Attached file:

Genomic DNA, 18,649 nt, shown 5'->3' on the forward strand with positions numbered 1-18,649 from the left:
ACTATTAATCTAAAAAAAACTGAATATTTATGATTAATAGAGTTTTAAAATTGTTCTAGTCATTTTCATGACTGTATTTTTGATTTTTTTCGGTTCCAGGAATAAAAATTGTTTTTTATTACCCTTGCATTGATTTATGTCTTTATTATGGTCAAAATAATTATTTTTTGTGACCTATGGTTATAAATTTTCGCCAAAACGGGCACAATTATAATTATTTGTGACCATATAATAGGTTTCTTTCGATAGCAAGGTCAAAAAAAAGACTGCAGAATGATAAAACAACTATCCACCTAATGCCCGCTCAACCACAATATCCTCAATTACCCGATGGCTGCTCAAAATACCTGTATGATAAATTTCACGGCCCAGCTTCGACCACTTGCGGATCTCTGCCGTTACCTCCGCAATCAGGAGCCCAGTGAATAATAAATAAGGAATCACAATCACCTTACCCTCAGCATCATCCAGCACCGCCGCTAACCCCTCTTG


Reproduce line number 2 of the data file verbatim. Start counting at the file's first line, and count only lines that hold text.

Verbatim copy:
ACTATTAATCTAAAAAAAACTGAATATTTATGATTAATAGAGTTTTAAAATTGTTCTAGTCATTTTCATGACTGTATTTTTGATTTTTTTCGGTTCCAGGAATAAAAATTGTTTTTTATTACCCTTGCATTGATTTATGTCTTTATTATGGTCAAAATAATTATTTTTTGTGACCTATGGTTATAAATTTTCGCCAAAACGGGCACAATTATAATTATTTGTGACCATATAATAGGTTTCTTTCGATAGCAAGGTCAAAAAAAAGACTGCAGAATGATAAAACAACTATCCACCTAATGCCCGCTCAACCACAATATCCTCAATTACCCGATGGCTGCTCAAAATACCTGTATGATAAATTTCACGGCCCAGCTTCGACCACTTGCGGATCTCTGCCGTTACCTCCGCAATCAGGAGCCCAGTGAATAATAAATAAGGAATCACAATCACCTTACCCTCAGCATCATCCAGCACCGCCGCTAACCCCTCTTG